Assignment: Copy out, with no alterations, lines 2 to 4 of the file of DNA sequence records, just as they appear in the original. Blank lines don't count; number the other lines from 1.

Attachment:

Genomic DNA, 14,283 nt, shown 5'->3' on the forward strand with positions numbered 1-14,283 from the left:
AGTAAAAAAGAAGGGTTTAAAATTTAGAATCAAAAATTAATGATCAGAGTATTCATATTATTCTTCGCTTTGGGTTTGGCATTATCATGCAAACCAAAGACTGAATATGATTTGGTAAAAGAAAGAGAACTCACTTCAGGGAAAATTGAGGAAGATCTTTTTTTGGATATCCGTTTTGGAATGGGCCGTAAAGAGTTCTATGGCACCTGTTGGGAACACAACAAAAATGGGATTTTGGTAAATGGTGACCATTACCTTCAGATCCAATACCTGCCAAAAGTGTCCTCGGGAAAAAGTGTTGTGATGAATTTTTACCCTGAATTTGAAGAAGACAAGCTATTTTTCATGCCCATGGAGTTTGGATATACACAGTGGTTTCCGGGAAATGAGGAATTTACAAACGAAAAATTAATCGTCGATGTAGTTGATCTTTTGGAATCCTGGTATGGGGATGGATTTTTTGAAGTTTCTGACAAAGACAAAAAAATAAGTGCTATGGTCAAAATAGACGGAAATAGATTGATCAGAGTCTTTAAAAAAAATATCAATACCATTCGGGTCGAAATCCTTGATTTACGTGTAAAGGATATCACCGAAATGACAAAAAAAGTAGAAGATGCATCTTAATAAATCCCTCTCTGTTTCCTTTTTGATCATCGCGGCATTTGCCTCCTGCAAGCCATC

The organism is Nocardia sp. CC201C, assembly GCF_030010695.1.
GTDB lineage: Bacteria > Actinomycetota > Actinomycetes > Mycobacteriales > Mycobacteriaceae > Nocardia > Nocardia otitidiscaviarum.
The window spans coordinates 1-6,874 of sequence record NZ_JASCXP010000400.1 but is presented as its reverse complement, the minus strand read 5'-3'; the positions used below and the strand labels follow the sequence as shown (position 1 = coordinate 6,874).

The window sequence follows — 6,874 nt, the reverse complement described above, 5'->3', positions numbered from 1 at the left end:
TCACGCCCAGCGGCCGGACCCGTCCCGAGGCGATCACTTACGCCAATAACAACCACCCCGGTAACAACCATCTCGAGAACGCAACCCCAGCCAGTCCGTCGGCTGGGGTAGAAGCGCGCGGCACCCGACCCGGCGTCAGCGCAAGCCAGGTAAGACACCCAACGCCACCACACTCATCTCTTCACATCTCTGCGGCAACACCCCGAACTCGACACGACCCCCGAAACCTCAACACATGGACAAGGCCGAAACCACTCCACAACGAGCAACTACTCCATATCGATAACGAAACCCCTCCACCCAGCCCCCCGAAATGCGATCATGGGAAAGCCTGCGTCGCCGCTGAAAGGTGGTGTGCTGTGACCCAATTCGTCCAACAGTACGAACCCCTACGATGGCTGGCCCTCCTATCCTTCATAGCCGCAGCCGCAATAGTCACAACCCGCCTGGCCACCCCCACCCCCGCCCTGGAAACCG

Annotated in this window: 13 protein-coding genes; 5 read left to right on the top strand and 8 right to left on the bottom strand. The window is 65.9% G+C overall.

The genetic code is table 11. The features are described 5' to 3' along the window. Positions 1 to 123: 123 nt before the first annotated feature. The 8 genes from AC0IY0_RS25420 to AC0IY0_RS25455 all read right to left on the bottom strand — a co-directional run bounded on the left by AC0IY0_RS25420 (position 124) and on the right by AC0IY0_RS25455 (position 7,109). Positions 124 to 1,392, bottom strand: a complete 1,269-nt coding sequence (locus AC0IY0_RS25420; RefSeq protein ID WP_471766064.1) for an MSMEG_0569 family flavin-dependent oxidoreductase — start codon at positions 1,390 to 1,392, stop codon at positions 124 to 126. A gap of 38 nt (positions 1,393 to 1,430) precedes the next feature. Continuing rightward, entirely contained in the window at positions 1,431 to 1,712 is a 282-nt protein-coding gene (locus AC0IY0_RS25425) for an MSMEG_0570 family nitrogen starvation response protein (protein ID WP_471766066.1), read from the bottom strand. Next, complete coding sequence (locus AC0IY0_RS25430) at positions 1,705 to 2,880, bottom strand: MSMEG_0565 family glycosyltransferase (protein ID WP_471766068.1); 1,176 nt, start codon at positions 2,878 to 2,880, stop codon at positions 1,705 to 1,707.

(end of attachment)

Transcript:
AGTAAAAAAGAAGGGTTTAAAATTTAGAATCAAAAATTAATGATCAGAGTATTCATATTATTCTTCGCTTTGGGTTTGGCATTATCATGCAAACCAAAGACTGAATATGATTTGGTAAAAGAAAGAGAACTCACTTCAGGGAAAATTGAGGAAGATCTTTTTTTGGATATCCGTTTTGGAATGGGCCGTAAAGAGTTCTATGGCACCTGTTGGGAACACAACAAAAATGGGATTTTGGTAAATGGTGACCATTACCTTCAGATCCAATACCTGCCAAAAGTGTCCTCGGGAAAAAGTGTTGTGATGAATTTTTACCCTGAATTTGAAGAAGACAAGCTATTTTTCATGCCCATGGAGTTTGGATATACACAGTGGTTTCCGGGAAATGAGGAATTTACAAACGAAAAATTAATCGTCGATGTAGTTGATCTTTTGGAATCCTGGTATGGGGATGGATTTTTTGAAGTTTCTGACAAAGACAAAAAAATAAGTGCTATGGTCAAAATAGACGGAAATAGATTGATCAGAGTCTTTAAAAAAAATATCAATACCATTCGGGTCGAAATCCTTGATTTACGTGTAAAGGATATCACCGAAATGACAAAAAAAGTAGAAGATGCATCTTAATAAATCCCTCTCTGTTTCCTTTTTGATCATCGCGGCATTTGCCTCCTGCAAGCCATC

The organism is Nocardia sp. CC201C, assembly GCF_030010695.1.
GTDB lineage: Bacteria > Actinomycetota > Actinomycetes > Mycobacteriales > Mycobacteriaceae > Nocardia > Nocardia otitidiscaviarum.